Farewell Arnie: The Governator Leaves Office
If life is a theatre, Californian politics has provided one of its greatest stages. In cinematic terms, the state has seen the likes of Ronald Reagan and, most recently, Arnold Schwarzenegger. In 2003, Hollywood's muscle bound creature, termed a condom stuffed with nuts by critic Clive James, beat such contenders as Gary Coleman, Larry Flynt and Angelyne to become the state's 38th governor. That election was itself unprecedented, made to recall the deeply unpopular Gov. Gray Davis. Exeunt Davis, enter Hollywood action hero and redeemer.
His appearance in the State capitol was a curiosity, a figure deemed a messiah who might provide suitable remedies to a deeply flawed patient. Despite being a fiscal conservative of the Republican stock he also supported gun control and gay rights. Strong words followed his arrival to power. 'I will not rest until our fiscal house is in order. I will not rest until California is a competitive job-creating machine. I will not rest until the people of California come to see their government as a partner in their lives, and not a roadblock to their dreams.' The partnership started in rocky fashion, with the governor immediately slashing the infamous car tax, thereby leaving a considerable hole in finances.
The 'governator' leaves the state in a mess after its own manner. Byron Williams of the San Jose Mercury News (Jan 2) was less deprecating, calling his legacy that of a 'mixed bag'. More time was needed to evaluate his legacy. In public terms, the richest state in the United States leads in the mismanagement of its own finances. It's lawmakers neither knows how to finance, to spend, or to save. It has the country's lowest credit rating, with a wholesome budget shortfall of $28 billion.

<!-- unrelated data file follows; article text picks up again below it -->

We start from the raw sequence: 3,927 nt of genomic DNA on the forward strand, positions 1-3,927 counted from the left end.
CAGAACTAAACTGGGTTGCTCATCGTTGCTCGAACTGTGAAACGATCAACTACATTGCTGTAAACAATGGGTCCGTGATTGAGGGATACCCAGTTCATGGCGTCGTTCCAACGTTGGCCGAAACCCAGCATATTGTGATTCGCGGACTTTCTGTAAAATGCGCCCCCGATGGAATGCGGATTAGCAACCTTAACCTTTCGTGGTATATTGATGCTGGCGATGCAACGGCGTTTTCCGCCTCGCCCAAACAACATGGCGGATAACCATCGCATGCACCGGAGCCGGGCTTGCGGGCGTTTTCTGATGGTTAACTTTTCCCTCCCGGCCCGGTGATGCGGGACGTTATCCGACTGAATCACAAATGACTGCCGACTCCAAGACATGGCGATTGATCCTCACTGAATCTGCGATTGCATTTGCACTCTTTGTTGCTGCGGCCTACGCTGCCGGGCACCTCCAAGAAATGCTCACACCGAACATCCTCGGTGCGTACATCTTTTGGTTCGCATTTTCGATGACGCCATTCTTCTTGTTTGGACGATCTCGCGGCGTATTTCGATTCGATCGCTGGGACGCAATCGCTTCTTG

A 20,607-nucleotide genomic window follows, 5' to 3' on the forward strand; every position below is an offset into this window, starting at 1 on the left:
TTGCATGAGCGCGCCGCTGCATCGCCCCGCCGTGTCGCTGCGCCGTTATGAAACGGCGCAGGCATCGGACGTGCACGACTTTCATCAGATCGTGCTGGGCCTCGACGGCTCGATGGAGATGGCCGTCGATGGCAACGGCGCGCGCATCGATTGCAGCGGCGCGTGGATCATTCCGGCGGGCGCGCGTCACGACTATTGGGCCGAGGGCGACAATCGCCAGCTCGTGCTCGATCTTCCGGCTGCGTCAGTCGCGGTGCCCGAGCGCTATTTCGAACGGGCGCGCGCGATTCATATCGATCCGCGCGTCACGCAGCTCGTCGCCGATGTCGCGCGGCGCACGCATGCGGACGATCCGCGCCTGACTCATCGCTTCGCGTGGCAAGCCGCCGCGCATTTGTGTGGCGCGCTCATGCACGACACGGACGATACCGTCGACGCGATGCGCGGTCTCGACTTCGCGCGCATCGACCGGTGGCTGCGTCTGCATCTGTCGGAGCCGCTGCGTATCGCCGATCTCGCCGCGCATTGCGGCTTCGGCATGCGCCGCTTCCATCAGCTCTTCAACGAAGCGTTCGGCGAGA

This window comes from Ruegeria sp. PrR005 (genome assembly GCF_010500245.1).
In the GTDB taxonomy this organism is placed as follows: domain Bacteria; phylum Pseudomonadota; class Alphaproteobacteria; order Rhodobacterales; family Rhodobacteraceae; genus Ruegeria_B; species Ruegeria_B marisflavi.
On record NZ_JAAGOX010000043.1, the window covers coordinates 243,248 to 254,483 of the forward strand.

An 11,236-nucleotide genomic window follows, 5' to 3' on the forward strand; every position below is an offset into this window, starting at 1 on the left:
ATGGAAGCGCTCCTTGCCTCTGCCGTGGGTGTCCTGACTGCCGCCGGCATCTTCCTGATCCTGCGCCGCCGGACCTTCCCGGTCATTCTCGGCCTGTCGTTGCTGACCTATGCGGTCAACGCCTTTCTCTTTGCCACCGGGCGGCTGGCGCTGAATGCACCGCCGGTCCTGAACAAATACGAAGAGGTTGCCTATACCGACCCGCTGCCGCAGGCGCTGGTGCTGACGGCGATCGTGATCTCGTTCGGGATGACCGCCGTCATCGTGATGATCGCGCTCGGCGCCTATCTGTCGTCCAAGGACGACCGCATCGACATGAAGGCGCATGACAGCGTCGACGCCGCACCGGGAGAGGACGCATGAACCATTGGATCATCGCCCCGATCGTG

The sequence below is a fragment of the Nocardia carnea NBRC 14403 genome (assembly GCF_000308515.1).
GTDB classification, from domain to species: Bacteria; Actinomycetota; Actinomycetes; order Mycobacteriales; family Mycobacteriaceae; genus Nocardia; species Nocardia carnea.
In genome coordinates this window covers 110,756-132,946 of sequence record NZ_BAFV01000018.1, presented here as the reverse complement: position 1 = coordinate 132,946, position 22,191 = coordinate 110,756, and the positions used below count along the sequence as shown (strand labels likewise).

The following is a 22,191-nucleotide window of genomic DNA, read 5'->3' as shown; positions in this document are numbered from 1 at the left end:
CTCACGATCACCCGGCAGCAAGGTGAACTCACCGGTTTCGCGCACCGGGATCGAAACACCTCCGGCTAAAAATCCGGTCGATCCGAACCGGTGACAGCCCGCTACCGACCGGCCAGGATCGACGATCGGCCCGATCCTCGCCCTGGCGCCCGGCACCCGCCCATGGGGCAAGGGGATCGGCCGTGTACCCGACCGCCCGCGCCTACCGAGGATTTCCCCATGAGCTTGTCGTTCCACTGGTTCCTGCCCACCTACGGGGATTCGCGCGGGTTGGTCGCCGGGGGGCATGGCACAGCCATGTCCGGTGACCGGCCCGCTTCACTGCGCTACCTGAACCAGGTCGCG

Personality is no substitute for reality, and any belief that Schwarzenegger's own style might sway the state purse was delusional. The governor himself lamented the state of affairs, saying on November 26, 2008 that it was 'like Kindergarten up there, where they point fingers at each other.' In the end, whatever the voters thought and how the fingers pointed, the governor leaves office with an approval rating of a meager 23 percent.
After 2005, with yet another election called, his star waned. The unions were irate, as one of the measures proposed was designed to target spending dues on politics. The other measures seemed confused, ill-directed, and only one had anything to do with the budget. Their defeat diminished his aura. He lost allies on all sides of politics. He lost even more in 2009 with a dramatic reduction of finance for public schools and social programs.
The slate is not, however, crowded by negativity. Schwarzenegger did take steps to be the 'green' governor, signing in a bill regulating greenhouse gas emissions. By 2020, a third of California's energy must come from renewable energy sources. In terms of infrastructure, he also undertook to implement a $40 billion infrastructure program targeting roads, bridges and levees.
When Schwarzenegger ran for office, he considered it most gravely, the 'hardest' in fact 'except the one in 1978' when he decided to 'get a bikini wax'. He then considered the idea of not merely moving boxes around in terms of reorganizing government but 'blowing them up'.
Nothing of the sort happened. More boxes were created, and others shifted about with mixed success. In doing so, he added another chapter to a dysfunctional state of affairs, with improvements that will be hard to gauge for years to come. But what his tenure has proven is that California is nigh ungovernable, with its lawmakers and residents intent on continuing that badge of honor. The 'girlie men', as Schwarzenegger termed the lawmakers, will be pleased.
Binoy Kampmark was a Commonwealth Scholar at Selwyn College, Cambridge. He lectures at RMIT University, Melbourne. Email: firstname.lastname@example.org